*Starting Jan. 1, 2016, Longaberger Golf Club has rebranded itself as Virtues Golf Club, severing any affiliation to the Longaberger Basket Co.
Longaberger is a course universally hailed as the best public course in Ohio and considered one of America’s Top 100 Public courses. This 1999 Arthur Hills design, commissioned by the Longaberger Basket Company, is as long and hulking as it is beautiful and serene.
Despite being in the middle of the rolling flats and small hills of central Ohio, there are few, if any, flat spots at Longaberger.
Hills used the constant elevation change, manipulated angles, and deceptive sight-lines change to create an incredibly difficult and visually intimidating golf course.
An experience I had unique to Longaberger was that I felt like there were multiple trouble-spots on each hole, which was a real challenge to overcome, especially if the trouble was out-of-sight from the tee or a visual illusion that really wasn’t that dangerous.
For example, if you take the aggressive line from the tee, you would be severely punished if you missed. If you decided to play it safe from the tee, the large, well protected greens required skill and precision to attack the flag, if such a thing was even possible.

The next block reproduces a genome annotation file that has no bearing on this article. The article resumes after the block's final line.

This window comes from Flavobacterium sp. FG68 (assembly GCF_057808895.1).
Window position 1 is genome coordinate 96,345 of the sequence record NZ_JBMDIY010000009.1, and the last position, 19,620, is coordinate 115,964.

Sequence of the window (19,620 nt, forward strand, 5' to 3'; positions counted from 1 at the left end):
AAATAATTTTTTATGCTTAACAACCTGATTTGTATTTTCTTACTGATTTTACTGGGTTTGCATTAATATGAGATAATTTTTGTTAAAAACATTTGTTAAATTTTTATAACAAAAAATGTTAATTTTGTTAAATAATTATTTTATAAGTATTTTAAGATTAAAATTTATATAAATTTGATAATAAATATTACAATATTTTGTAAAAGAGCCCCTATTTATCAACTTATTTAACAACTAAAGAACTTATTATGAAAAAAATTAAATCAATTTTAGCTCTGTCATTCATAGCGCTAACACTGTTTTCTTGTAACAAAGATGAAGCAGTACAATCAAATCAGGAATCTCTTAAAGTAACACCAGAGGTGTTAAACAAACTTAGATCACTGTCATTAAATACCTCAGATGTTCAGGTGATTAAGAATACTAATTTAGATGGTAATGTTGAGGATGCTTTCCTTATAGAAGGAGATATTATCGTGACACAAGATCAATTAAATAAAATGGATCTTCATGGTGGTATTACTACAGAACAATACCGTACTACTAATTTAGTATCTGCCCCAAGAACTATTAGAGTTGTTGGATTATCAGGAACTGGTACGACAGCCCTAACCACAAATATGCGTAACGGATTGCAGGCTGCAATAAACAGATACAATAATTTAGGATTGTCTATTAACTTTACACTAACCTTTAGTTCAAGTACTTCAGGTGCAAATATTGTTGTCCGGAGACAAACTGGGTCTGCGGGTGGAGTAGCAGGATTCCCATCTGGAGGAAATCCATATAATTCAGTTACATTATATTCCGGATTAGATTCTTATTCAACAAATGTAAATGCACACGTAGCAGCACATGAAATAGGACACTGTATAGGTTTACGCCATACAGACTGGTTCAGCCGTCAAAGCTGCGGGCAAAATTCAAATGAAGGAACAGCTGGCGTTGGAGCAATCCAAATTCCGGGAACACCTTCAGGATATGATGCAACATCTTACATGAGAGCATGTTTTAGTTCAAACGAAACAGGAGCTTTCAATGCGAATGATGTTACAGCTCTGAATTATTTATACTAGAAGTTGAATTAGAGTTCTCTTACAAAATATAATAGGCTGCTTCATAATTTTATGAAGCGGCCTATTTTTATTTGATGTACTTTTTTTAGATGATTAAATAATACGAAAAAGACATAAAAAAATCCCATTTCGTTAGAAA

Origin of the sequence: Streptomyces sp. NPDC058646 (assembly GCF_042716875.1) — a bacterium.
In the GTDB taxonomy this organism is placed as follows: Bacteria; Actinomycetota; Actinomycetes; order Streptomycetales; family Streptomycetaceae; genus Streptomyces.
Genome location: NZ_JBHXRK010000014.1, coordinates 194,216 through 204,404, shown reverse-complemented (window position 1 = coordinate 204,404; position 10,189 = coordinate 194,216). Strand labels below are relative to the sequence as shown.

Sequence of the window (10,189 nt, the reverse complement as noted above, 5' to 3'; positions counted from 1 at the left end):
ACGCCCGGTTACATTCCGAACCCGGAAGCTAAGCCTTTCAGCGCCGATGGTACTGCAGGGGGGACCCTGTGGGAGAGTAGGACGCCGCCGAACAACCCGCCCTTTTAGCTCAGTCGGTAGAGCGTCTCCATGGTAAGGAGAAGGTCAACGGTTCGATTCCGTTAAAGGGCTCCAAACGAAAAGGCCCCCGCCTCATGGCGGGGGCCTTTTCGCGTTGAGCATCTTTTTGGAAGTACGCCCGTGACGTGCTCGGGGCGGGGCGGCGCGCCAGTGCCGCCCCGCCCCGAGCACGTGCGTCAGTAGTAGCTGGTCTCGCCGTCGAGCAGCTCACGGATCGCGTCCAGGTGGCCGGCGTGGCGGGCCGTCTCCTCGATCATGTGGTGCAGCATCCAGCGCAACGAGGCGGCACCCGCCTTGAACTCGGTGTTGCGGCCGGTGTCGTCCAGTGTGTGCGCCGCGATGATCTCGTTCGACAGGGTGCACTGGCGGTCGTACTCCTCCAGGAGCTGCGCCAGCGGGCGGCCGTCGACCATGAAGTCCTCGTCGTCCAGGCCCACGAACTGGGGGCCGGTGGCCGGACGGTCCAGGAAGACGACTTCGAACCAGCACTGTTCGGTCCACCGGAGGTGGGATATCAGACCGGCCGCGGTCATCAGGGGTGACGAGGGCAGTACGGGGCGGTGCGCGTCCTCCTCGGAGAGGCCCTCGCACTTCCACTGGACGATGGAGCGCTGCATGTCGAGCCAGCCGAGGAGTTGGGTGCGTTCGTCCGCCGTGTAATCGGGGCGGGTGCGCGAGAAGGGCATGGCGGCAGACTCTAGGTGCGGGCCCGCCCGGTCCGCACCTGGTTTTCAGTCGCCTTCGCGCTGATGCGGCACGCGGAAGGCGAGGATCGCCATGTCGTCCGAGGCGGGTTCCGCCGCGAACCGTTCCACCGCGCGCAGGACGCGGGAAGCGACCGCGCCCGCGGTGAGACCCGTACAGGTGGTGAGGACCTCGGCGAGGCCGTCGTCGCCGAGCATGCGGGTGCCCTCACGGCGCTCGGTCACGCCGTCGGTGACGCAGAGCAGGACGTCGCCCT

But if you pulled off the aggressive play from the tee, there would almost universally be another challenge to maneuver on the second shot, be it a well placed bunker or water hazard.
The golf course just never allows the player to relax or take a shot off. To play Longaberger well (which I didn’t), it would require focus on each and every shot.
However, despite these degree-of-difficulty enhancing features, Longaberger is also an incredibly fun golf course to play. None of us felt beat up or down trodden after our round.
Each aspect of our golf games were challenged: driving accuracy, distance control, flight control, short game, putting, and bunker play.
The course demands moving the ball left to right and right to left, sometimes on the same hole. There were a few instances, like on the 8th tee, where having played the course previously would have been valuable, but it was of little consequence on the whole.
Despite these demands, the course and surrounding countryside are absolutely beautiful, with hilltop vistas rivaling those at StoneCrest.
When the course moved to the lowland valleys, the forests and wildlife on display made it difficult to focus on the golfing tasks at hand.
The greens at Longaberger are enormous and immaculate. There are multiple major and subtle undulations on almost every green, which I have found to be a staple of the Hills-Forest Design signature.
As much fun as it is to putt on such fantastic surfaces, Longaberger’s greens were extremely fast and lead to more three-putts than I’d care to admit.
As you will notice from the pictures, the conditions of the golf course and the grounds at Longaberger were in near perfect condition. There were no thin patches or weeds in the fairways or the rough. The tees were in great shape for the most part.
Like the rest of the golf course, the greens were in tremendous condition, containing lush green grass while being firm and consistent throughout the round.
Being routed over, across, and around some significant hills, the wind was a factor that had to be considered all day long. Though I don’t recall battling any howling gusts, the wind was a grade harsher than a “steady breeze.”